Several startups have emerged in the last few years with the express aim of developing the IoT for laboratory use—an endeavor they say can help address the crisis of reproducibility that plagues scientific research. For instance, Massachusetts-based Elemental Machines, the company that made the temperature sensor that Pranatharthiharan used to solve his HPLC problems, offers several tools that help experimentalists stay on top of anomalies in how an instrument runs or help predict equipment failures. These include wifi-connected hardware for monitoring laboratory conditions, a device that can plug into any instrument with a data port, and an online and mobile dashboard that collects all of a team’s data and metadata in one place and can send alerts to researchers.
Sridhar Iyengar, Elemental Machines CEO and founder, says the company specifically focused on sensors that monitor temperature, humidity, carbon dioxide levels, light, and air pressure because those metrics are the most likely to perturb chemical reactions or biological processes. “Our mission, very broadly speaking, is to increase reproducibility in science and science-based activities,” he says.
Researchers can use the sensors to monitor more than just room conditions. In the past, chemists in Pranatharthiharan’s group recorded temperature readings to track the progress of chemical reactions by standing next to the hood with their tablets and manually inputting data into their ELNs every minute or so. Now, they plug a probe into one of Elemental Machines’s sensors and the data stream straight into their ELNs. “I want to use tools that make the life of my folks a little bit easier,” says Pranatharthiharan. “Now they can just plug the stuff in and then go and do something else.”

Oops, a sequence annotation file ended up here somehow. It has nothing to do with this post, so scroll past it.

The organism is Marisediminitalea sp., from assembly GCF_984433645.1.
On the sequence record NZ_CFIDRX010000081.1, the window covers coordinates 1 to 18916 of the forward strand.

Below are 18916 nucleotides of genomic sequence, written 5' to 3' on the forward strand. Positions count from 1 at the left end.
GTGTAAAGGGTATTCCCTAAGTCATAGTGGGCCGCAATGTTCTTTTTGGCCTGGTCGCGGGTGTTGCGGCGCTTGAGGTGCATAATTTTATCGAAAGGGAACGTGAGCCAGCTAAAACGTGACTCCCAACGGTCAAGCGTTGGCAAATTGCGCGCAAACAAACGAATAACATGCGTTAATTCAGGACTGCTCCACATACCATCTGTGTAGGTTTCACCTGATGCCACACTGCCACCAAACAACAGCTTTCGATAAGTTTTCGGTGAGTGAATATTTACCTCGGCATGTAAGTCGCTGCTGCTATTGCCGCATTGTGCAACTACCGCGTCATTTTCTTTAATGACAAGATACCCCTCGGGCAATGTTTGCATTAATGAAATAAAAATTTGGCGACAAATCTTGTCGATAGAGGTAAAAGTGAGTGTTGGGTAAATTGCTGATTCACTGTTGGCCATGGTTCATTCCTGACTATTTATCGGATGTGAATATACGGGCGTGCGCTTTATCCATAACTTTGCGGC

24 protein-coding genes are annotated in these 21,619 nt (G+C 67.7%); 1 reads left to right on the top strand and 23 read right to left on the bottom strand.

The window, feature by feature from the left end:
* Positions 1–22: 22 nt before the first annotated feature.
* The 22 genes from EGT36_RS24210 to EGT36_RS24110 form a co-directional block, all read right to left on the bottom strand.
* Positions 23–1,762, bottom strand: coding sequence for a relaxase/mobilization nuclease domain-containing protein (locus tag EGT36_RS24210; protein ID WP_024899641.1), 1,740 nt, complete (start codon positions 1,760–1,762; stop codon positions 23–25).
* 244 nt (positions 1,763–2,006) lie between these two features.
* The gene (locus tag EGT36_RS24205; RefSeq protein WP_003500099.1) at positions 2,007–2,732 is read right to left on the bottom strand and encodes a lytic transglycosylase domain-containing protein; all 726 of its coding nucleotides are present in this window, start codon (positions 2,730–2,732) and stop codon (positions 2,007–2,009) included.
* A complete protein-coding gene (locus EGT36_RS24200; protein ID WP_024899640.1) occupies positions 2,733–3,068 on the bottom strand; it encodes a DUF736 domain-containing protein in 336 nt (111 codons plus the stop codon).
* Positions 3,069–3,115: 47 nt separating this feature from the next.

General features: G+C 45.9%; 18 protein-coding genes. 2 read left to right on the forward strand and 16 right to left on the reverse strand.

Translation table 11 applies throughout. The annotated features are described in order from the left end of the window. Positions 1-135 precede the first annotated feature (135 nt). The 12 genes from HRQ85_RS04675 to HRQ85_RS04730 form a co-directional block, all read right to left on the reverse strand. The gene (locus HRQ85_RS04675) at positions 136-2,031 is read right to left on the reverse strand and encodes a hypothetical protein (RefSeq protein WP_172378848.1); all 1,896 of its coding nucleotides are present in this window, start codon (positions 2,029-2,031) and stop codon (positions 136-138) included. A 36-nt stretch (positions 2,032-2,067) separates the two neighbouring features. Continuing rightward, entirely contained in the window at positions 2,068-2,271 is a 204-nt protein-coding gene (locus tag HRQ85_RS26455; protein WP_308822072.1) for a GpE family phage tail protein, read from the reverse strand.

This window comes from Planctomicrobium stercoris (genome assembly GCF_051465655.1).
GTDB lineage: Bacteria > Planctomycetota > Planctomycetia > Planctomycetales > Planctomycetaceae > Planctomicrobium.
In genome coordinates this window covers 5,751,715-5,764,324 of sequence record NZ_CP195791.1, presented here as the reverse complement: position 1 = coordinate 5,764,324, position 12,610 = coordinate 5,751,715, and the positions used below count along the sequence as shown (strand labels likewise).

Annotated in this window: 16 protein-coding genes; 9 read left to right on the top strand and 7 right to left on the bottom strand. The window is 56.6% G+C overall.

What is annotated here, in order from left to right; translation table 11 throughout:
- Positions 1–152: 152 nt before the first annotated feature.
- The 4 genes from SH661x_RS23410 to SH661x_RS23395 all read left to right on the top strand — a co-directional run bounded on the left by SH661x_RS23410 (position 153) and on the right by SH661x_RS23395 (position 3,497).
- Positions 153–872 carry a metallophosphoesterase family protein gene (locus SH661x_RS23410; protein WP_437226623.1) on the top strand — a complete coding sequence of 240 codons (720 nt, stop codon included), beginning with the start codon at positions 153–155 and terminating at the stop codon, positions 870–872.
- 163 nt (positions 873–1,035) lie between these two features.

Other companies are going further than just monitoring lab equipment; they’re offering remote control. Boston-based TetraScience is one such company. “There are all these different pieces of instrumentation and devices that produce extremely valuable data,” says Alok Tayi, TetraScience CEO and cofounder. “Yet the way that data is accessed and the way those instruments are operated right now is all manual.” The firm collaborates with equipment manufacturers to integrate cloud connectivity, makes a wifi-based hardware link that can talk to sensors and simple instruments such as balances and stir plates, and provides an online dashboard that links it all together.